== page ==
Skip to main content Skip to header navigation

Emma Watson reveals how the paparazzi invaded her privacy when she turned 18

During an interview with actor Forest Whitaker during HeForShe Arts Week in New York — an initiative launched by Watson and the U.N. to promote gender equality — she recalled an encounter that happened to her as a teenager, when photographers attempted to take pictures up her skirt.

More: Emma Watson ignored request not to use the word ‘feminism’

“I remember on my 18th birthday I came out of my 18th birthday party, and photographers lay down on the pavement and took photographs up my skirt, which were then published on the front of the English tabloids the next morning”, she said. “If they published the photographs 24 hours earlier, they would have been illegal, but because I had just turned 18, they were legal”.

More: 5 things we learnt about Emma Watson from her interview with bell hooks

Watson then remarked on the stark contrast between her treatment as a young woman and that of her male co-stars, Daniel Radcliffe and Rupert Grint.

“Obviously Dan and Rupert, who were my male co-stars, don’t wear skirts, but I think that’s just one example of how my transition to womanhood was dealt [with] very differently by the tabloid press than it was for my male colleagues”.

Watson’s comments are a reminder of how women are treated in the entertainment industry and by the mainstream media in particular. But more than that, it’s a reminder of the double standards for men and women and the objectification, sexism and discrimination against women that sadly still exist within modern society.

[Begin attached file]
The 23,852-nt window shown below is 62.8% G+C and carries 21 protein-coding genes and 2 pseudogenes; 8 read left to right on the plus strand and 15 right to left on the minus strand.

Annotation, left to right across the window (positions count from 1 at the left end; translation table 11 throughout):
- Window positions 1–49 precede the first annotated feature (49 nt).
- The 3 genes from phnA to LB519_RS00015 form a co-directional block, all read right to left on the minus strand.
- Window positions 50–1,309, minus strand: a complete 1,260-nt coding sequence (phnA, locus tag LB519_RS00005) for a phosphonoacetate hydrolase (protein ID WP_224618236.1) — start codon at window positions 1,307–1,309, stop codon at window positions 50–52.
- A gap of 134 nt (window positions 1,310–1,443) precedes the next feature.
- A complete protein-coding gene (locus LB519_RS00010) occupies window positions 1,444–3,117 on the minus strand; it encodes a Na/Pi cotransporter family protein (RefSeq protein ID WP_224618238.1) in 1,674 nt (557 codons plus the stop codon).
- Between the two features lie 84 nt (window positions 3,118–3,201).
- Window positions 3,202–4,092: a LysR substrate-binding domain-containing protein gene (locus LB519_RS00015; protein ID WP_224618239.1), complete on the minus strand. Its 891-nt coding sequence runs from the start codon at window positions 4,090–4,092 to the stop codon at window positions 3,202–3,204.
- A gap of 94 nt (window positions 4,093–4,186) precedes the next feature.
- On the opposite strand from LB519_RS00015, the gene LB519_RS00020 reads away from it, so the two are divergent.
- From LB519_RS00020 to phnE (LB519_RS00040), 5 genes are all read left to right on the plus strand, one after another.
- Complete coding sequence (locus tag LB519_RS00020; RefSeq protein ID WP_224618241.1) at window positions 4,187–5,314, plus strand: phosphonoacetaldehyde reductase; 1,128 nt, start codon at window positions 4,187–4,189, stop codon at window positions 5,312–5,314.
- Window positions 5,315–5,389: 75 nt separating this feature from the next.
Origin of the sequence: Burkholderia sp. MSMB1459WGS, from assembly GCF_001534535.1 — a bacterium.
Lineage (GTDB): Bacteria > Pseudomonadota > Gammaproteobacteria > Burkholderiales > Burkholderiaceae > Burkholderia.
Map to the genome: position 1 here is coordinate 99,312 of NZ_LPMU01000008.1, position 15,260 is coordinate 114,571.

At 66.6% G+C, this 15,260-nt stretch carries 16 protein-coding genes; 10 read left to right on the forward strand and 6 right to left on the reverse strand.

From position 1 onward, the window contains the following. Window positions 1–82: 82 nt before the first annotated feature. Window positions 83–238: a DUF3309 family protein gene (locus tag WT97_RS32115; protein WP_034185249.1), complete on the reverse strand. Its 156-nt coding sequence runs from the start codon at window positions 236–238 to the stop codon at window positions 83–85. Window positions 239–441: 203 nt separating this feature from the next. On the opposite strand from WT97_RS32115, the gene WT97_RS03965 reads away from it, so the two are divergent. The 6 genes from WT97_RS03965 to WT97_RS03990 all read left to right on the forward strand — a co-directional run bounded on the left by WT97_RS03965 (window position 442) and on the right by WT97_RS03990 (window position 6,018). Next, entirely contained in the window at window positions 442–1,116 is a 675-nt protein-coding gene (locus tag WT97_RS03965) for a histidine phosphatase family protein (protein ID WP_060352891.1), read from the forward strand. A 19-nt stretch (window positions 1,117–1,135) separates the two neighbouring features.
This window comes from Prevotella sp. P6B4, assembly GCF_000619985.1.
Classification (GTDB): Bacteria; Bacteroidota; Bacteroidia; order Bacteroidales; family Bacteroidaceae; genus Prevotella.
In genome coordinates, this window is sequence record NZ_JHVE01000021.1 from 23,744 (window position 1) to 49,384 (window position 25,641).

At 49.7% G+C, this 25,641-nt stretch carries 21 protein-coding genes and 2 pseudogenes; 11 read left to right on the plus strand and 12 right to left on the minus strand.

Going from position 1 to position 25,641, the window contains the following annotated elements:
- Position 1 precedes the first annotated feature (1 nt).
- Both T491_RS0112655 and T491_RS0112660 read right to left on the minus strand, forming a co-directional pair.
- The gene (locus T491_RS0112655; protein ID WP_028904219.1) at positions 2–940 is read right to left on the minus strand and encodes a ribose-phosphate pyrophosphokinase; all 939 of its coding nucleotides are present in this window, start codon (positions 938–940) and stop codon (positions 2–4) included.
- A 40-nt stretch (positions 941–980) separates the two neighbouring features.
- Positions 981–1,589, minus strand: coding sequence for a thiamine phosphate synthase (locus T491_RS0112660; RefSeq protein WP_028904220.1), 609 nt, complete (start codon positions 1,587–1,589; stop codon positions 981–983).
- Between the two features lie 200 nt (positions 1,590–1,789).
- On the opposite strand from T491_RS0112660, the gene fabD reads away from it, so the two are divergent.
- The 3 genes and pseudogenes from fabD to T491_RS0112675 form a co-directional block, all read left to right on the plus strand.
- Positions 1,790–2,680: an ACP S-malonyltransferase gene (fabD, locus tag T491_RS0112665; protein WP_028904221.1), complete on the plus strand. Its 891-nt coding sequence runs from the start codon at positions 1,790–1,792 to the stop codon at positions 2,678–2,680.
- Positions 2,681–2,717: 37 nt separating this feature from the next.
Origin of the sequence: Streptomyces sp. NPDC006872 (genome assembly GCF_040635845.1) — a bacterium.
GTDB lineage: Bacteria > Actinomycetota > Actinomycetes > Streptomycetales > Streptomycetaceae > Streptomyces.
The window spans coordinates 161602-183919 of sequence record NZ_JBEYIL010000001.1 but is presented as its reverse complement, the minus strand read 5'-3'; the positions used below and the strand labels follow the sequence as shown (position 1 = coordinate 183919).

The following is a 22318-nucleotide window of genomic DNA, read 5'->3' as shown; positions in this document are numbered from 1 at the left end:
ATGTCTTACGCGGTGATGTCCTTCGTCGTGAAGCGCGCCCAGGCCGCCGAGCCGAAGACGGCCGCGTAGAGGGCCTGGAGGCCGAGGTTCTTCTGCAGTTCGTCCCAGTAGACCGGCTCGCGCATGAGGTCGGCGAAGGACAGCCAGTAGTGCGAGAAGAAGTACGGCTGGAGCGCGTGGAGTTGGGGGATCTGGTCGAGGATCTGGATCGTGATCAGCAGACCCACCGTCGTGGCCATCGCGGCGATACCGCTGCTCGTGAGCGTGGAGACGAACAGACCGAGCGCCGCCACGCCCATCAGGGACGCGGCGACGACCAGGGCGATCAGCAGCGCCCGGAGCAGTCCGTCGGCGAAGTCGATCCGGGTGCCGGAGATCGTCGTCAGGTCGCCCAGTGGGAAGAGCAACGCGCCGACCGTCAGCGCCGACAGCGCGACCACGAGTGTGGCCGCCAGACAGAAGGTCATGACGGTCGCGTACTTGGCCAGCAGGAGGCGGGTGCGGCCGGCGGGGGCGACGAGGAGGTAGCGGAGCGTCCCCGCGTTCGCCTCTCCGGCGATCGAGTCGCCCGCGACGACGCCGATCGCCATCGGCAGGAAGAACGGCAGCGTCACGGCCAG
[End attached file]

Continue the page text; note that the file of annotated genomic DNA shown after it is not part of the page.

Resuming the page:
More: Beautiful photograph of Emma Watson is not what it seems (PHOTO)

A woman is so often treated like an object of desire, and in the entertainment world, actresses are over-sexualized — a perfect example here being how the paparazzi lay in wait to get sexual photographs of Watson.

Watson expanded on her personal experience with discrimination during an interview with Esquire magazine.

I’ve had my arse slapped as I’ve left a room. I’ve felt scared walking home”, she said. “I’ve had people following me. I don’t talk about these experiences much, because coming from me they’ll sound like a huge deal, and I don’t want this to be about me, but most women I know have experienced it and worse… this is unfortunately how it is. It’s so much more pervasive than we acknowledge. It shouldn’t be an acceptable fact of life that women should be afraid”.

Leave a Comment

Comments are closed.